Renewal of Your Residential Lease by Landlord or Co-Tenant Without Your Knowledge or Consent

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Jeffrey Johnson is a legal writer with a focus on personal injury. He has worked on personal injury and sovereign immunity litigation in addition to experience in family, estate, and criminal law. He earned a J.D. from the University of Baltimore and has worked in legal offices and non-profits in Maryland, Texas, and North Carolina. He has also earned an MFA in screenwriting from Chapman Univer...

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Written by Jeffrey Johnson
Insurance Lawyer Jeffrey Johnson

UPDATED: Jul 16, 2021

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A lease is a contract—while there are some special rules that apply to residential leases (as compared to commercial leases) and which don’t apply to other contracts (primarily for the protection of tenants), leases are contracts and are fundamentally governed by the same law as most other contracts. In particular, that means that someone must have agreed to a contract—and typically no one else can contract for them or on their behalf. This means that no one else—especially not your landlord, not a co-tenant or not a subtenant (if you have one)—can renew your lease for you, without your knowledge or consent. Only youcan renew, or cause to be renewed, your residential lease.

In fact, the law is very strict about expecting all parties to a lease to act in good faith, and looks askance at attempts to bind parties through a change in the way the original lease was made. Courts expect the parties to be able to understand their rights and responsibilities.

That said, there are some things to be careful of:

  1. Some leases include an automatic renewal. Those leases will renew unless one of the parties (the landlord or the tenant) specifically and expressly chooses to notrenew the lease. If your lease includes a condition like this, be sure to give notice of non-renewal in the right way, within the proper time frame, to avoid being obligated for another lease term.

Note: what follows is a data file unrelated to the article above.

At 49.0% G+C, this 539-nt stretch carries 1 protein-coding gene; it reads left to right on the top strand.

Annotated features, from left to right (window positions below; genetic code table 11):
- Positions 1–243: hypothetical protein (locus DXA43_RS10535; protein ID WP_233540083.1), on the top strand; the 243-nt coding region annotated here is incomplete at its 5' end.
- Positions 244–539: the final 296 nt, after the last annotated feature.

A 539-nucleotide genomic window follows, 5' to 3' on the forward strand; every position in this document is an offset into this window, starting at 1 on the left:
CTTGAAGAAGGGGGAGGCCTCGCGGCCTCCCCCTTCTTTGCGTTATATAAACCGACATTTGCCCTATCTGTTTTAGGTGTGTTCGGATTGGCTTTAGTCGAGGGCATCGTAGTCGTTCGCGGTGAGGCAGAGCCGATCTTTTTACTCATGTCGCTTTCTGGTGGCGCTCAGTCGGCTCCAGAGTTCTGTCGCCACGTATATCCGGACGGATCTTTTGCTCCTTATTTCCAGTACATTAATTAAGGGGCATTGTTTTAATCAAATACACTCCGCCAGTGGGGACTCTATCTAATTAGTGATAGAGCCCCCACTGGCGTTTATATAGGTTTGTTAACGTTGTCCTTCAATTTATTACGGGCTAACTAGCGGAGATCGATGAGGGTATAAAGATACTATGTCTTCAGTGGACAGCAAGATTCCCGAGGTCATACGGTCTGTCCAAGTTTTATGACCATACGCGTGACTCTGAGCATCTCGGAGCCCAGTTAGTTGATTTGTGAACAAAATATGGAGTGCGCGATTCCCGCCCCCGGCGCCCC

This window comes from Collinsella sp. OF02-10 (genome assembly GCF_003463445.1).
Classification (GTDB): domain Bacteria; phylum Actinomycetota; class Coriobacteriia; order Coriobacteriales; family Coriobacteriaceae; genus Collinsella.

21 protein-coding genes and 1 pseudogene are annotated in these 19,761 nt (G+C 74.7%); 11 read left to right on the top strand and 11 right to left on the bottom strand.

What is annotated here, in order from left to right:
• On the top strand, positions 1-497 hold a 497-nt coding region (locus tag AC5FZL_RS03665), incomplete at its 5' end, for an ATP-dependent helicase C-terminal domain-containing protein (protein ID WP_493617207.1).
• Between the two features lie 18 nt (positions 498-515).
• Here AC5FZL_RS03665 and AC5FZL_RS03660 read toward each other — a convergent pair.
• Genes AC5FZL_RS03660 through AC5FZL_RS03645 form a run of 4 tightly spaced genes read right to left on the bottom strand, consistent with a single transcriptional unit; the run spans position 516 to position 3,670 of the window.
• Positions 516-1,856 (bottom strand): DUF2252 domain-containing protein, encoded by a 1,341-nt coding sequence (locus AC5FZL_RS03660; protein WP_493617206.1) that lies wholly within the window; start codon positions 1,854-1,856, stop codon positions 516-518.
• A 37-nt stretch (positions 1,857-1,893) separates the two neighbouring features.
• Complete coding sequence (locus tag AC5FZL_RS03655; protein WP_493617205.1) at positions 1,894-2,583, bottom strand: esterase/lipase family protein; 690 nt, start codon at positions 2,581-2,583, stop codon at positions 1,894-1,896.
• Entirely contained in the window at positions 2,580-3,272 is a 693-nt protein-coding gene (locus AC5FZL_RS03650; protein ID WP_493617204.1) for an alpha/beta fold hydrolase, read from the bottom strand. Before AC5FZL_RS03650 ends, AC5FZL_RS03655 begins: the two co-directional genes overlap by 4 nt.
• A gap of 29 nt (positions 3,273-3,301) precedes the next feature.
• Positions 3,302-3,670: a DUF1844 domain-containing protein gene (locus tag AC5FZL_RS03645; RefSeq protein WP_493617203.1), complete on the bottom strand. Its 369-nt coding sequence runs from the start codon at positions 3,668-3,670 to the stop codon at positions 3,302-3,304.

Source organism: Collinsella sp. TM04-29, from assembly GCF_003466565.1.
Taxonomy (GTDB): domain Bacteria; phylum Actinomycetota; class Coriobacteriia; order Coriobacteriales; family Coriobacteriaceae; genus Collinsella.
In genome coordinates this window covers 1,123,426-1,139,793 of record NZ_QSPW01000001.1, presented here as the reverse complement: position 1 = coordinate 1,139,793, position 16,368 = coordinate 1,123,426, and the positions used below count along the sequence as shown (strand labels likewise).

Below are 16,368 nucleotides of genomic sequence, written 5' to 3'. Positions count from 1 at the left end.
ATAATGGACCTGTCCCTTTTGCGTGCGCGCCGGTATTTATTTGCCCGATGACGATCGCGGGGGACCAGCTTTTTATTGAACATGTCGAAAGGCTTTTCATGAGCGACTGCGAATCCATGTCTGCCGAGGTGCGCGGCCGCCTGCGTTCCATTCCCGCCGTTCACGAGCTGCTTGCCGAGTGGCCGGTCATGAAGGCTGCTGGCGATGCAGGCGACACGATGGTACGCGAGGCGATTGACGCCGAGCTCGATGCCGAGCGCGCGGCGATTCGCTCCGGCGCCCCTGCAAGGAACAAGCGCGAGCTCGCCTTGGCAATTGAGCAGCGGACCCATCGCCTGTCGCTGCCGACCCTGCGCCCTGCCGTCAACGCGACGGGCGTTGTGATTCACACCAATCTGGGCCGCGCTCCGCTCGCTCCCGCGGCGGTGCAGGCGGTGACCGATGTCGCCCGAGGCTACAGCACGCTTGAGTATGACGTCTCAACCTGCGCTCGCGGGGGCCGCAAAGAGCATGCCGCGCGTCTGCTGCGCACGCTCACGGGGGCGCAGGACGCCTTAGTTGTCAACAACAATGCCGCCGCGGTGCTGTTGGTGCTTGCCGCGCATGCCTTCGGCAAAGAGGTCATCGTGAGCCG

2. It’s possible to renew a lease (or to have formed the lease in the first place) without ever signing something explicitly called a “lease” or a “renewal.” For example, say you have an existing lease. If you and the landlord exchange emails, in which you indicate that you want to renew the lease under the same terms, that could be enough to be considered a lease renewal—even though you did not sign a new renewal lease.

There also can arise “holdover” leases: when the original lease ends, the parties to the lease may continue as though nothing has changed. In fact, some courts will treat this conduct as a renewal of the lease. The term of a hold-over lease, however, is often changed by rule of law, to the shortest period possible.


There are situations where someone may be perceived as acting as our agent and can execute contracts on our behalf. That’s rare, however, and generally, the law will only create an agreement between parties to that agreement: the tenant and the landlord. The main situation where a tenant may be responsible for an alleged or purported agent’s actions is if the landlord can establish that the tenant took advantage of the situation or agreement. In that case, a court may use its “equity” powers to enforce the agreement.

The important lesson is to be clear about the nature of the rental (including who has authority to act on your behalf). This is done by reading the lease agreement carefully, noting when the lease ends, and always communicating in a clear, timely, unambiguous way with the landlord.

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